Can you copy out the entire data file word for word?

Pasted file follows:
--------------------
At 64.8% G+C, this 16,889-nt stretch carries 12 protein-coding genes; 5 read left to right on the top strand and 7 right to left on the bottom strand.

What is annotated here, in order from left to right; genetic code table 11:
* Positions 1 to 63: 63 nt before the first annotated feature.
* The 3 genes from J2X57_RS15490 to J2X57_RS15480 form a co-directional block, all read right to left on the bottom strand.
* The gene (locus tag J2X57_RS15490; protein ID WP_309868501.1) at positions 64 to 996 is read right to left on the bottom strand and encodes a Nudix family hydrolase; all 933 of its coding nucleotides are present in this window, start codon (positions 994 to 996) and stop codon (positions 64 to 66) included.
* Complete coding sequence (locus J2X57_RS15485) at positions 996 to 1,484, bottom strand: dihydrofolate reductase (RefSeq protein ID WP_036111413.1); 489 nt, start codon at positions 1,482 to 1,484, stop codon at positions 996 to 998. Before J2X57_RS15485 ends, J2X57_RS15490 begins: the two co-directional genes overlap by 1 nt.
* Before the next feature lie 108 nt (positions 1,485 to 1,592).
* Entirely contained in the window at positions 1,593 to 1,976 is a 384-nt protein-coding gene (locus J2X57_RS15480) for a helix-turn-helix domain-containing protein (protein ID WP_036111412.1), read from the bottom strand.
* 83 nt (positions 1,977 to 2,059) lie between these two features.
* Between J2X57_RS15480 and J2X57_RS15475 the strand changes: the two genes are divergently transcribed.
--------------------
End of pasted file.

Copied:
At 64.8% G+C, this 16,889-nt stretch carries 12 protein-coding genes; 5 read left to right on the top strand and 7 right to left on the bottom strand.

What is annotated here, in order from left to right; genetic code table 11:
* Positions 1 to 63: 63 nt before the first annotated feature.
* The 3 genes from J2X57_RS15490 to J2X57_RS15480 form a co-directional block, all read right to left on the bottom strand.
* The gene (locus tag J2X57_RS15490; protein ID WP_309868501.1) at positions 64 to 996 is read right to left on the bottom strand and encodes a Nudix family hydrolase; all 933 of its coding nucleotides are present in this window, start codon (positions 994 to 996) and stop codon (positions 64 to 66) included.
* Complete coding sequence (locus J2X57_RS15485) at positions 996 to 1,484, bottom strand: dihydrofolate reductase (RefSeq protein ID WP_036111413.1); 489 nt, start codon at positions 1,482 to 1,484, stop codon at positions 996 to 998. Before J2X57_RS15485 ends, J2X57_RS15490 begins: the two co-directional genes overlap by 1 nt.
* Before the next feature lie 108 nt (positions 1,485 to 1,592).
* Entirely contained in the window at positions 1,593 to 1,976 is a 384-nt protein-coding gene (locus J2X57_RS15480) for a helix-turn-helix domain-containing protein (protein ID WP_036111412.1), read from the bottom strand.
* 83 nt (positions 1,977 to 2,059) lie between these two features.
* Between J2X57_RS15480 and J2X57_RS15475 the strand changes: the two genes are divergently transcribed.